According to the U.S. Centers for Disease Control and Prevention (CDC), one in every five falls results in a serious injury, so slipping and falling is not a matter to take lightly. While some people may walk away from a fall without any ill effects, for some people, a fall can inflict life changing consequences. Older people are particularly susceptible, with three million seniors requiring hospitalization due to falls each year.
If you slip and fall in a public place or anywhere, you might end up with a serious injury. Depending on how the fall hurt you, it might take weeks to recover. Even after you recover physically, the experience may inflict long lasting emotional effects. The CDC explains some of the possible consequences of a fall.
Falls can hurt any part of the body. Depending on where you fall, you may suffer a broken bone. Bone fractures can occur anywhere, such as the wrist, the arm, the ankle, the hip, or even the spinal cord. In fact, more than 95% of hip fractures occur because of a fall. Falls may cause injuries to other parts of the body, like soft tissue or nerves, or also cause external bleeding.
Some people hit their heads when they fall. A blow to the head may result in serious or even deadly injury. Some fall victims experience damage to the brain, which can turn fatal if not treated. In fact, falls are the most common source of traumatic brain injuries. Internal bleeding is another danger. Blows to the head may also produce a life threatening condition if a person takes medicine such as blood thinner.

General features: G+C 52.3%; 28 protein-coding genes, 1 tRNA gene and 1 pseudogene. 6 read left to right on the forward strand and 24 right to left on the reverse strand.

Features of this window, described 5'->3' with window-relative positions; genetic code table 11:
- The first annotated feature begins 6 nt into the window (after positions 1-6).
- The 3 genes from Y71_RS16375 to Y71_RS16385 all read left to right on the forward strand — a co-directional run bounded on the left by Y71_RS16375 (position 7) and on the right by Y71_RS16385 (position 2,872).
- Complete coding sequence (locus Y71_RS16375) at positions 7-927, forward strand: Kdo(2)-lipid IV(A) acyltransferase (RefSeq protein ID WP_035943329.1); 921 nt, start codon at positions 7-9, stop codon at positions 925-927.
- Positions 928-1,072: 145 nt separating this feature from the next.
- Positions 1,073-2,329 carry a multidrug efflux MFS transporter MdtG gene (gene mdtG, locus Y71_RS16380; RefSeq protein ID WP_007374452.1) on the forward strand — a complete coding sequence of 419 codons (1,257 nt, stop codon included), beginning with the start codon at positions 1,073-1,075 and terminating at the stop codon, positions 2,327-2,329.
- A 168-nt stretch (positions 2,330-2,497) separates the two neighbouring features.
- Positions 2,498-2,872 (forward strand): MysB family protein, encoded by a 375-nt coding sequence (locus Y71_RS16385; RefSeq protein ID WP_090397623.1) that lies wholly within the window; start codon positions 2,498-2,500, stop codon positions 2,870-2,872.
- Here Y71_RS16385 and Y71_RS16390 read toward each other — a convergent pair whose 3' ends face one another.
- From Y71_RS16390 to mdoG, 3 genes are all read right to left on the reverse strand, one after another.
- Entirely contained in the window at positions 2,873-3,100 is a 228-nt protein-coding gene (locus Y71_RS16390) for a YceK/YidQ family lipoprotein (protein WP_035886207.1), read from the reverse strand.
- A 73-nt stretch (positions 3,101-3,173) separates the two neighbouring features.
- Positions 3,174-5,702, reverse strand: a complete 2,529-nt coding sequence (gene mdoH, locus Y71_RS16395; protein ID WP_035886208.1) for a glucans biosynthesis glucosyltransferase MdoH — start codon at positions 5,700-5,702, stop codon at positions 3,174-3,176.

Fear of falling
Even after recovering from a fall, some people become so terrified of the possibility of falling again that they restrict their activities. They do not go out as much as they used to or they may limit running or walking. Even people who do not suffer injury may become anxious of falling. However, a lack of activity can weaken your body and actually make it more likely you suffer a fall again in the future.